The reason? Several Trans-Neptunian Objects, including 2000 CR105 and Sedna (2003 VB12) orbit the Sun along eccentric paths whose closest point to the Sun is beyond the influence of Neptune. This means that other factors placed these 'extended scattered disc objects' along their current, highly inclined trajectories. The solution is no small matter either, and several groups of scientists have been modelling various scenarios to help explain these unexpected anomalies.
The difficulty they face is juggling the need to theoretically reproduce Sedna's orbit, yet not produce a huge mass of other scattered disc objects (the population of which is known to be low). This is no easy task. During the summer the New Scientist reported the findings of the astronomers Alessandro Morbidelli, of the Observatoire de la Côte d'Azur, and Harold Levison of Boulder, Colorado, USA.
"Sedna's orbit is so extreme researchers say it could not have formed simply from the gravitational kicks of the giant planets, which are responsible for the eccentric orbits of the comets and Pluto. "If this thing was scattered out by a planet, something else had to change the orbit, something we don't see," says study co-author Hal Levison "That's why Sedna and 2000 CR105 [the next most-distant object] are so cool. They tell us something was different back when they formed." (1)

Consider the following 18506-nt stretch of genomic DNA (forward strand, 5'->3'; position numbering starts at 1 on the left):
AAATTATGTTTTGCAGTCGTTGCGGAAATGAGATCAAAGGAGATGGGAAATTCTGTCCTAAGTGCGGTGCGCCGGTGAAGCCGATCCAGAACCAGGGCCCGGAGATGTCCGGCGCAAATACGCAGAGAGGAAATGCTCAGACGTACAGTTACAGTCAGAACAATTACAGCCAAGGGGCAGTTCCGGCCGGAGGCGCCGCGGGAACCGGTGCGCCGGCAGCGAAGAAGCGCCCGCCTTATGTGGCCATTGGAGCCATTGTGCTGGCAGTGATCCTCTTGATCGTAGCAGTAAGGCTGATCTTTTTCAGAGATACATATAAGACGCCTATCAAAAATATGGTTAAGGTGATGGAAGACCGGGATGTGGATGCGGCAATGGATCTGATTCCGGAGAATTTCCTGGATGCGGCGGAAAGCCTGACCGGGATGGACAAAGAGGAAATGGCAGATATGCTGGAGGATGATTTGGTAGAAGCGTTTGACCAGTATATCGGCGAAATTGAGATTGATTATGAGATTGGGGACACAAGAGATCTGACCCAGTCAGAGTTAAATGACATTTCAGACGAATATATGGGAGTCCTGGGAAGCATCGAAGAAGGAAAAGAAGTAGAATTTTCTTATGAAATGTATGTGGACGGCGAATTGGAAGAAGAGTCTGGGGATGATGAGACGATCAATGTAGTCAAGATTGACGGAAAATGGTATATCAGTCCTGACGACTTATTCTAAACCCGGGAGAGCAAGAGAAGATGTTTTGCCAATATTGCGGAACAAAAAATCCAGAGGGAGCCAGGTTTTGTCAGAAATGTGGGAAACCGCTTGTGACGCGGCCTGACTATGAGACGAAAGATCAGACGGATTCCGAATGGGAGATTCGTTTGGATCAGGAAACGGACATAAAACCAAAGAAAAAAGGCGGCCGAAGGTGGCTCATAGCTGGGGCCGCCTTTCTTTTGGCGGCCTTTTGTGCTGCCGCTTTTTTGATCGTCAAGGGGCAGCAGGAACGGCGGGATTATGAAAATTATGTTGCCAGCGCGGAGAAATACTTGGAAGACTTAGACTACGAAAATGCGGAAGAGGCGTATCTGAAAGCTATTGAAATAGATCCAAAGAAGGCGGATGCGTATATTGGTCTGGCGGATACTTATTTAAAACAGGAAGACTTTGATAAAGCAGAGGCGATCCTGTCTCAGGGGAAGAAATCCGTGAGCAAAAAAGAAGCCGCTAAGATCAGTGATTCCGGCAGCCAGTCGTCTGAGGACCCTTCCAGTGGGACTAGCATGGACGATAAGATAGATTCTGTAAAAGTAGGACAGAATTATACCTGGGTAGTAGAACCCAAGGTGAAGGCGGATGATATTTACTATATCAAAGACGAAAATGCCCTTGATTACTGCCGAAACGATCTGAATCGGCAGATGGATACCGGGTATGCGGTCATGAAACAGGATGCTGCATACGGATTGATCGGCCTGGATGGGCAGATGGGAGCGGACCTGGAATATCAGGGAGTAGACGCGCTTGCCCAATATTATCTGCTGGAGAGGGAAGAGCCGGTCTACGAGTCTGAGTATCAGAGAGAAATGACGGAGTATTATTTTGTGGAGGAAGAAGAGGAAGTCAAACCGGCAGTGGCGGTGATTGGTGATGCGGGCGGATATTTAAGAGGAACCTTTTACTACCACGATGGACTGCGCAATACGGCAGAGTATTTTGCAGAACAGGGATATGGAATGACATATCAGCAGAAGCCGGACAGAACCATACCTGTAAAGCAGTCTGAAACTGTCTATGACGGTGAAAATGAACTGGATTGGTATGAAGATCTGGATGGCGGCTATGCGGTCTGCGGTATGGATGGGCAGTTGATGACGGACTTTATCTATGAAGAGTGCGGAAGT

The co-authors of the paper examined five scenarios using computer modelling:
The passage of Neptune through an high-eccentricity phase
The past existence of massive planetary embryos in the Edgeworth-Kuiper belt or the Scattered Disc
The existence of a massive body beyond Neptune during the early solar system (Planet X scenario)
A close stellar passage
The capture of extra-solar planetessimals from low mass stars or brown dwarfs encountering the Sun.
The computer simulations of the early solar system when each of these scenarios was considered enabled the two researchers to rule out possibilities 1, 2 and, importantly, 3 ("An Earth-mass planet at the edge of the Kuiper Belt simply cannot transport objects from a nearly circular orbit to large semi-major axes in the age of the Solar system without first handing them off to Neptune" (2)).
Morbidelli and Levison found a good fit with number 4, but noted that a prior encounter with a passing star might be ruled out in the future if the population of the extended scattered disc "proved to be more massive than a few tenths of an Earth mass" (2).